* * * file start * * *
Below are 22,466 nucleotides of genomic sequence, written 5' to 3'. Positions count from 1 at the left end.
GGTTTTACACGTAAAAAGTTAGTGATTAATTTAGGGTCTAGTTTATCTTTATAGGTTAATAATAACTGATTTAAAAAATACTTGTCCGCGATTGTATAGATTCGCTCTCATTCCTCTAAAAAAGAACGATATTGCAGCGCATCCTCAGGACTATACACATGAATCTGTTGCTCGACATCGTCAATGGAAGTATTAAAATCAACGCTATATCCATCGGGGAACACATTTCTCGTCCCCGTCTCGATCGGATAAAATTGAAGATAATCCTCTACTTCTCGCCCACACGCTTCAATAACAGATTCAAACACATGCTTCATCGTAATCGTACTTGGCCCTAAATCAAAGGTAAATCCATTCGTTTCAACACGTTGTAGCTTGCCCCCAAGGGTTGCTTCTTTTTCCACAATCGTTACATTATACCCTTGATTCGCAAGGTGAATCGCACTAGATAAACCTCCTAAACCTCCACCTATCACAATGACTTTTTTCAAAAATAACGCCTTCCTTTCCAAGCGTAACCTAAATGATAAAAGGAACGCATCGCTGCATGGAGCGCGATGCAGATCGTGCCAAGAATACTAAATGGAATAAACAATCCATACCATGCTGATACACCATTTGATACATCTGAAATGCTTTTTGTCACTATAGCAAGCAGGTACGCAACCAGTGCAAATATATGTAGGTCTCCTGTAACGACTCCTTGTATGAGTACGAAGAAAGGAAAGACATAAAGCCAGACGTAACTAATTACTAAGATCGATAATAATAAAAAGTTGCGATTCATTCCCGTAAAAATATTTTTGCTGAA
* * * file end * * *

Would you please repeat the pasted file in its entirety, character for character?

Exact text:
Below are 22,466 nucleotides of genomic sequence, written 5' to 3'. Positions count from 1 at the left end.
GGTTTTACACGTAAAAAGTTAGTGATTAATTTAGGGTCTAGTTTATCTTTATAGGTTAATAATAACTGATTTAAAAAATACTTGTCCGCGATTGTATAGATTCGCTCTCATTCCTCTAAAAAAGAACGATATTGCAGCGCATCCTCAGGACTATACACATGAATCTGTTGCTCGACATCGTCAATGGAAGTATTAAAATCAACGCTATATCCATCGGGGAACACATTTCTCGTCCCCGTCTCGATCGGATAAAATTGAAGATAATCCTCTACTTCTCGCCCACACGCTTCAATAACAGATTCAAACACATGCTTCATCGTAATCGTACTTGGCCCTAAATCAAAGGTAAATCCATTCGTTTCAACACGTTGTAGCTTGCCCCCAAGGGTTGCTTCTTTTTCCACAATCGTTACATTATACCCTTGATTCGCAAGGTGAATCGCACTAGATAAACCTCCTAAACCTCCACCTATCACAATGACTTTTTTCAAAAATAACGCCTTCCTTTCCAAGCGTAACCTAAATGATAAAAGGAACGCATCGCTGCATGGAGCGCGATGCAGATCGTGCCAAGAATACTAAATGGAATAAACAATCCATACCATGCTGATACACCATTTGATACATCTGAAATGCTTTTTGTCACTATAGCAAGCAGGTACGCAACCAGTGCAAATATATGTAGGTCTCCTGTAACGACTCCTTGTATGAGTACGAAGAAAGGAAAGACATAAAGCCAGACGTAACTAATTACTAAGATCGATAATAATAAAAAGTTGCGATTCATTCCCGTAAAAATATTTTTGCTGAA